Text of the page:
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Dalmas Tiampati

It’s difficult for us to imagine how it must feel to see your family and friends hungry, thirsty, and dying. I can’t imagine how hard it must be to see one after one of your precious animals die of thirst. But after being thrown into a drought of unprecedented severity this is exactly what Dalmas and many of his Maasai community had to endure.

Having practiced his traditional rites as a Maasai young man, Dalmas went to a local rural primary school and then continued on to Moi University to complete Bachelors and Masters Degrees. He then worked at a public university for seven years but it wasn’t long before he felt a loss of identity and a deep longing for his old home and life.

He recounts: ‘I love my culture, I love livestock, especially cattle and sheep and I felt the only life for me was to go back to the village and be a herder. This is a life of peace and fulfillment.’

The Maasai people of East Africa live in southern Kenya and northern Tanzania along the Great Rift Valley on semi-arid and arid lands. The Maasai occupy a total land area of 160,000 square kilometers with an estimated population of 841,622 people. Dalmas is from Kajiado County in Kenya.

The Maasai, are pastoralists which means they graze animals for both income and food. Their grasslands have long supported a semi-nomadic lifestyle that provides a healthy diet of meat, milk, herbal soup, some honey, and occasionally fresh blood – the perfect ‘primal diet,’ This nutrient-dense high protein diet has produced some of the world’s finest human physical specimens. Maasai people are renowned for being very tall and muscular, practically disease-free and definitely win the prize for biggest warm smile full of perfect pearly teeth!

The traditional Maasai sense of community is incredibly strong, is well organized and usually functions harmoniously. The women are responsible for the homes – simple ‘kraals’ of mud, sticks, grass, and dung arranged in a circle surrounded by protective thorns – collecting water and milking livestock. The men offer protection and security as warriors or wisdom and organizational structure as elders. Boys are traditionally responsible for herding the cattle, sheep, and goats with the help of the warriors when droughts of trouble take them further afield or if families decide to send the boys to school.

Dalmas says: ‘The leader of each age set is selected by elders who scrutinize family background and genealogy to see whether the potential candidates’ families are people who love peace and justice and show qualities of braveness.’

As healthy people, medical intervention is rarely required however highly effective treatments even for fractures and tumors – come in the form of herbal remedies; the skills of healers are still highly valued above and beyond more Westernised forms of medicine.

So Dalmas started a plan to leave his employment and return to be a Maasai herder and raise grass-fed beef cattle in the traditional pastoral system. He took a bank loan and managed to accumulate enough money to build a herd of 127 cows, he resigned from his job and returned to his Maasai community.

Dalmas remembers: ‘The community was so happy and our elders really loved that, after getting a University degree I was coming home and investing in our village. I become a role model for our young people and was highly respected for understanding what is really important in life; community, good health, and a sense of identity.’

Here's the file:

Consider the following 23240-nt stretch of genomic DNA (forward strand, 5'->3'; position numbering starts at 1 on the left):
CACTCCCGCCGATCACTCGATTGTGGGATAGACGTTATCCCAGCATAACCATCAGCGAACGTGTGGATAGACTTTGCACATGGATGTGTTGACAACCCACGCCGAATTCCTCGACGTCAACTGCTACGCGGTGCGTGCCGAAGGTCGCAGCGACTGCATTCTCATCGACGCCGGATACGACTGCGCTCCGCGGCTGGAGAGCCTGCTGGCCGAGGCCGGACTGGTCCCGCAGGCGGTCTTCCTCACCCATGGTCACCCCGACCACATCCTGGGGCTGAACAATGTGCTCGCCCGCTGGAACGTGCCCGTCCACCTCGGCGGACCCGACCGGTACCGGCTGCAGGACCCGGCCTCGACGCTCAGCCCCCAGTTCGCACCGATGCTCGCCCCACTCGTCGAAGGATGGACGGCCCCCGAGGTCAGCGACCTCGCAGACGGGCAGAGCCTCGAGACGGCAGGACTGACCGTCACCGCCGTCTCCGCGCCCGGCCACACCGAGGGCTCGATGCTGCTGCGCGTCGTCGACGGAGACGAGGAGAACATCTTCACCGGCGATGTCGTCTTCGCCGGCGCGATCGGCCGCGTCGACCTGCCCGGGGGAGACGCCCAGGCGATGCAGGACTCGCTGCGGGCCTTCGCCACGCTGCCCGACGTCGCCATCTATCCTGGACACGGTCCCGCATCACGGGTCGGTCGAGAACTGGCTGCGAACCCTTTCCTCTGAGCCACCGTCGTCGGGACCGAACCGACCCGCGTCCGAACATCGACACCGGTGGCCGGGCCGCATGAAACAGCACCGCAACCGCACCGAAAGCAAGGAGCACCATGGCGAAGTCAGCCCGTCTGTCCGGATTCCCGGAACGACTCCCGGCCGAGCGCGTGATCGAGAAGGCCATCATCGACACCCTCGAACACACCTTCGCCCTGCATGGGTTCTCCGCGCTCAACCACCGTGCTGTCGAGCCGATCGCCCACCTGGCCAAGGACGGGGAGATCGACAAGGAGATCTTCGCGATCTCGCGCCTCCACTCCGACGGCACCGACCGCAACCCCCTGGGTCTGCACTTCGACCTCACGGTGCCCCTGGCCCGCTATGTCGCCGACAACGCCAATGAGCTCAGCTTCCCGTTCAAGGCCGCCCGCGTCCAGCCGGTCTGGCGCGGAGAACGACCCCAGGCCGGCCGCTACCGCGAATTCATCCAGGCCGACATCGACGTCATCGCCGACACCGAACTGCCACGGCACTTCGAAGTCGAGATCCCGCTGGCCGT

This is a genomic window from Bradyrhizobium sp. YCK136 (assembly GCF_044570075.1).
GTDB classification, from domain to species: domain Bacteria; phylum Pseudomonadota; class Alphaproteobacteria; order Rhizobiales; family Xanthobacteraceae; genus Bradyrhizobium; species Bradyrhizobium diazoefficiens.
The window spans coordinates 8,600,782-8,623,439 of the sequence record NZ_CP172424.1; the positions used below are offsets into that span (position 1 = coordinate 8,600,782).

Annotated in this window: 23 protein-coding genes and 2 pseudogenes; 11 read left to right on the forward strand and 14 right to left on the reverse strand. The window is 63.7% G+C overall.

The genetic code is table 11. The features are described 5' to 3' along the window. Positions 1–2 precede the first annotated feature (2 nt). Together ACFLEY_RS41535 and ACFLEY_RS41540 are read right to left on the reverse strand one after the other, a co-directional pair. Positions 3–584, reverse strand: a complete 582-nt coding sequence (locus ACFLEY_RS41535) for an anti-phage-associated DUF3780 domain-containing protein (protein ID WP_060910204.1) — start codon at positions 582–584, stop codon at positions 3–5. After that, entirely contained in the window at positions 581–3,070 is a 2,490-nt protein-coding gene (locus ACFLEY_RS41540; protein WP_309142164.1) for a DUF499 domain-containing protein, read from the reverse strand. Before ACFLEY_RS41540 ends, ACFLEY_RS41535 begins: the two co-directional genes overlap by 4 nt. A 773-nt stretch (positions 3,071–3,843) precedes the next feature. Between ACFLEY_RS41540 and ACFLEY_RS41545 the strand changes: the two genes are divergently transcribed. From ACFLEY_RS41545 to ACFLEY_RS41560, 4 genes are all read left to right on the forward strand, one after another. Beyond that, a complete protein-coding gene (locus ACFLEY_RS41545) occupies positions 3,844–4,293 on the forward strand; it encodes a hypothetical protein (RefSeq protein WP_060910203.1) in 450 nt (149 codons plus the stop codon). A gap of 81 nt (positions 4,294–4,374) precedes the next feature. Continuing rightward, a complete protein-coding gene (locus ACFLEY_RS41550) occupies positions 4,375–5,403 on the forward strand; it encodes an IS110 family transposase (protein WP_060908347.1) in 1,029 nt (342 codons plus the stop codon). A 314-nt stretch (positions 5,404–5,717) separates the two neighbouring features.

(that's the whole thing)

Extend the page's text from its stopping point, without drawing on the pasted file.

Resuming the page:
But after several dry years the ultimate disaster struck, the drought became so severe that everything changed. The watering holes, rivers, and wells dried up and the animals – the main source of nutrition for the Maasai – started to die. Eventually, 90% of all the livestock belonging to the community died; Dalmas was left with only 14 cows.

Dalmas remembers: ‘my community was reduced to beggars who depended on food relief to survive, this food was poor quality and a very different from what we were used to so made us sick. I saw children die of malnutrition and lack of water and old people dying of starvation.’ ‘People started coming to me for help, I had a little money so helped buy food, but the food was being sold expensively by exploitative business people who hoarded it in order to raise demand to increase their profits.’

Even though Dalmas lost his livestock along with it his dream, he has vowed to help his people protect themselves from future droughts that a changing climate will inevitably strike.

Dalmas has created a non-profit organization called ‘Ildalalekutuk Maasai Action for Development.’ His organization looks for partners to solve the problems and bring about a liberated, independent, and prosperous Maasai society.

One of the core objectives of the resilience measures being investigated is the use of ‘holistic planned grazing’ which has been shown to regenerate grasslands that are turning into desert. Holistic planned grazing makes grasslands more resilient to drought and flooding.


Writer, Teacher and Activist

Starhawk is an American writer, teacher and activist. She is known as a theorist of feminist Neopaganism and ecofeminism. She is a columnist for Beliefnet.com and for On Faith, the Newsweek and Washington Post online forum on religion. Starhawk's book The Spiral Dance (1979) was one of the main inspirations behind the Goddess movement. In 2012, she was listed in Watkins' Mind Body Spirit magazine as one of the 100 Most Spiritually Influential Living People.

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